What are the major differences between 30 Amp and 50 Amp generators?
The distinction between these two kinds of generators is, as their names imply, in the outlets they provide. One variety has a 30-amp outlet, while the other provides 50 amps. The 120-volt generator has a single hot wire that runs through all three of the outlet’s prongs, making it a 30-amp generator.
There are four prongs on the 50-amp outlet of the generator. It has two 120V hot wires and two 120V, 50A feeds. The output of a 30 amp, 120-volt generator is 3,600 watts, while that of a 50 amp, 120-volt generator is 12,000.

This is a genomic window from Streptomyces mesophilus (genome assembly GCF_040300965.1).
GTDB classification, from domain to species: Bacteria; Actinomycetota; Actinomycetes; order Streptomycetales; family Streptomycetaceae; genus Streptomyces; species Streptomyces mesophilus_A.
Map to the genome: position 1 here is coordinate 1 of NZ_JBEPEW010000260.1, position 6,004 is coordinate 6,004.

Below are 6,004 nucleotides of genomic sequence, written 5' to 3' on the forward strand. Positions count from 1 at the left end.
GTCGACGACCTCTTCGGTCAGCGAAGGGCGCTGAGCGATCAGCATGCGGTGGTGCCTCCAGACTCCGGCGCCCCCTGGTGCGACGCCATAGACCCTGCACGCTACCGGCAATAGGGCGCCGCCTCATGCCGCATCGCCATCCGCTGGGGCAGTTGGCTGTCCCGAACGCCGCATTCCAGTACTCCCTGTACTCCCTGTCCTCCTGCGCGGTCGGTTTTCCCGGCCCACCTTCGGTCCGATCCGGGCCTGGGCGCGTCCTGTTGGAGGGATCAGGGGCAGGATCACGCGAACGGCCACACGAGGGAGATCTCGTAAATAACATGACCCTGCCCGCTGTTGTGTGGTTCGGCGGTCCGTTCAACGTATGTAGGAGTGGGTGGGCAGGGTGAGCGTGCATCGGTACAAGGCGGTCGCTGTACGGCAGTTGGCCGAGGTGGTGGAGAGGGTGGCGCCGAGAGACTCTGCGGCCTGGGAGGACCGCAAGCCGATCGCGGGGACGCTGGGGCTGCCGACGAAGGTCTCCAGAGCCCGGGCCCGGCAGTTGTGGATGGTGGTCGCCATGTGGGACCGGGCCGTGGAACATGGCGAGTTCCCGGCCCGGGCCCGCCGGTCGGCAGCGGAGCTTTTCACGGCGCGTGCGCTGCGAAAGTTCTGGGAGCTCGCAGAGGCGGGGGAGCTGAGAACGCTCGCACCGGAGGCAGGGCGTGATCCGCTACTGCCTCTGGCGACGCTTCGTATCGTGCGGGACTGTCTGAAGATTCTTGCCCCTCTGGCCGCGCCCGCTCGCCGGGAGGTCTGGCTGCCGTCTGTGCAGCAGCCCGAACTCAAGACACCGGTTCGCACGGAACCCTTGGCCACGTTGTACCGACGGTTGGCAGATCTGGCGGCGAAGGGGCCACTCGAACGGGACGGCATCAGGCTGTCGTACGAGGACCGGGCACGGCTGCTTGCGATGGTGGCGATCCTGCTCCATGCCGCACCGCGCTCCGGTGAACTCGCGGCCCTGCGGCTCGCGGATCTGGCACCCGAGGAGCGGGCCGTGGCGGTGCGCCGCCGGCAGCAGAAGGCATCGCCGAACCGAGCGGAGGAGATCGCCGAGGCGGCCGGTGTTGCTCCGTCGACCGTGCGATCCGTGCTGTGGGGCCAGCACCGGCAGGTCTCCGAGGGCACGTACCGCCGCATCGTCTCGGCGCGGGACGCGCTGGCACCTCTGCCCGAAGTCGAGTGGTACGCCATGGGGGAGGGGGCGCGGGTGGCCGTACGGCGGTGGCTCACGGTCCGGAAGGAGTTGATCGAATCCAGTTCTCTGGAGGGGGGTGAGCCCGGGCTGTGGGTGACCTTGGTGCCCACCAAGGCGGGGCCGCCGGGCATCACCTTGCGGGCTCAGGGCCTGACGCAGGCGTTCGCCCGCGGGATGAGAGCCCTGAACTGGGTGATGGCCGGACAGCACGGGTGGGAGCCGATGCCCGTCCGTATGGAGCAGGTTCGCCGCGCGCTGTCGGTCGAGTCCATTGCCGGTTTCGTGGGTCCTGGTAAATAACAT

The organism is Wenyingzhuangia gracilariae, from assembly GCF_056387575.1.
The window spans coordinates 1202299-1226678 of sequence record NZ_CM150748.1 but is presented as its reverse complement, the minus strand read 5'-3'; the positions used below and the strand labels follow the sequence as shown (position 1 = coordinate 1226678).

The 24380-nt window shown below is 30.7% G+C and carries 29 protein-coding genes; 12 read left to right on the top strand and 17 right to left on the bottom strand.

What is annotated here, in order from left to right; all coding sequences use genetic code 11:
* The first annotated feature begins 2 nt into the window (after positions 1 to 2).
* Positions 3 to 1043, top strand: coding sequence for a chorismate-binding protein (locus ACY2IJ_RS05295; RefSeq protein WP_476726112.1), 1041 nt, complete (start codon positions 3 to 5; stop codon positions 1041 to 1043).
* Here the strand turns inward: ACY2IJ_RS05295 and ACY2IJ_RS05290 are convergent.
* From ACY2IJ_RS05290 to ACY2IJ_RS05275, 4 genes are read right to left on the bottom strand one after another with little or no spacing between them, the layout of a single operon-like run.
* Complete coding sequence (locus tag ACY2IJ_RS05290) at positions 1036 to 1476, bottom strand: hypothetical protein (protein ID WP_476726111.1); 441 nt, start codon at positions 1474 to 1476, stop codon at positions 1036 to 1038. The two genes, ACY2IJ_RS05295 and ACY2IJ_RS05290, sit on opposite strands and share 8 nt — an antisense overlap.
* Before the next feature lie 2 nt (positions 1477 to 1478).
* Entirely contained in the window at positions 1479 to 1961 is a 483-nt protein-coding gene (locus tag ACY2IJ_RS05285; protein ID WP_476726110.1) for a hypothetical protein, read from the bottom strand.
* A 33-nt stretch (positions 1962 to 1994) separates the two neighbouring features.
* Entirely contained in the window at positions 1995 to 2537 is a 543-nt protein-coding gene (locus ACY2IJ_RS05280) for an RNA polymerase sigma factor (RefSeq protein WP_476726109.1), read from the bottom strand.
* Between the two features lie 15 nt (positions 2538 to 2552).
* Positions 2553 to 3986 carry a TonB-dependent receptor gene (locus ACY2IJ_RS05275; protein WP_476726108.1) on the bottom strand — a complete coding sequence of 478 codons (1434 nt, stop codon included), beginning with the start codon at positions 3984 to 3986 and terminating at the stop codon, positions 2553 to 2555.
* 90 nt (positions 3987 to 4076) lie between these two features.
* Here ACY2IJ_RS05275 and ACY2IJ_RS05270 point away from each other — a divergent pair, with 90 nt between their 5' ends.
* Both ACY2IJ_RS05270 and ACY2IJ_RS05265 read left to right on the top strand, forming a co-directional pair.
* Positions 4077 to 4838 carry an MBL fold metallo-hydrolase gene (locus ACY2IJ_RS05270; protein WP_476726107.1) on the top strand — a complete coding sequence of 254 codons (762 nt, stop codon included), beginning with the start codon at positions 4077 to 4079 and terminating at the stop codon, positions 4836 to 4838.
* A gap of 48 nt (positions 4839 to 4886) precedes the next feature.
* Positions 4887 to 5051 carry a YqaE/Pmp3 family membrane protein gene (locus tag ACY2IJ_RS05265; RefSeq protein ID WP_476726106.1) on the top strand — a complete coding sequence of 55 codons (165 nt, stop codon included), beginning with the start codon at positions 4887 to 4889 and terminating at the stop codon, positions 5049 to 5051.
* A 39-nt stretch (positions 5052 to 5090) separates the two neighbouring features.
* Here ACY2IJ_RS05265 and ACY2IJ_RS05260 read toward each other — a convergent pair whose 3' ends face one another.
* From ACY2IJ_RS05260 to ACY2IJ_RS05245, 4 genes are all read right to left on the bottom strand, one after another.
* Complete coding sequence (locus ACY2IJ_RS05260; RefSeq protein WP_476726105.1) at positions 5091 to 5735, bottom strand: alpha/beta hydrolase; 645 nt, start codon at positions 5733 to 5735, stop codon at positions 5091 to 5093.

How much energy does a generator with 50 Amps produce?
Multiplying voltage by current yields the power output. Two 120V inputs bring the total voltage of a 50-amp generator to 240V. Therefore, it can produce up to 12,000 watts at its peak. A majority of generators, however, cannot provide power at this level.
Is it safe to plug a 30 Amp RV into a 50 Amp outlet?
It’s not impossible by any means. However, bear in mind that the plug configurations for these 2 devices are different. While a 30-amp receptacle only has 3 prongs, a 50-amp outlet has 4. To make the connection, you will need a dog bone adaptor, also known as a 30-amp female to 50-amp male adaptor.
Are there generators that have a 50-amp plug?
A large number of portable generators feature 50-ampere-receptacles (14-50R) that can accept 120- or 240-volt (A/C) 50-ampere plugs.
Could I use a 30 Amp service to power a 50 Amp RV?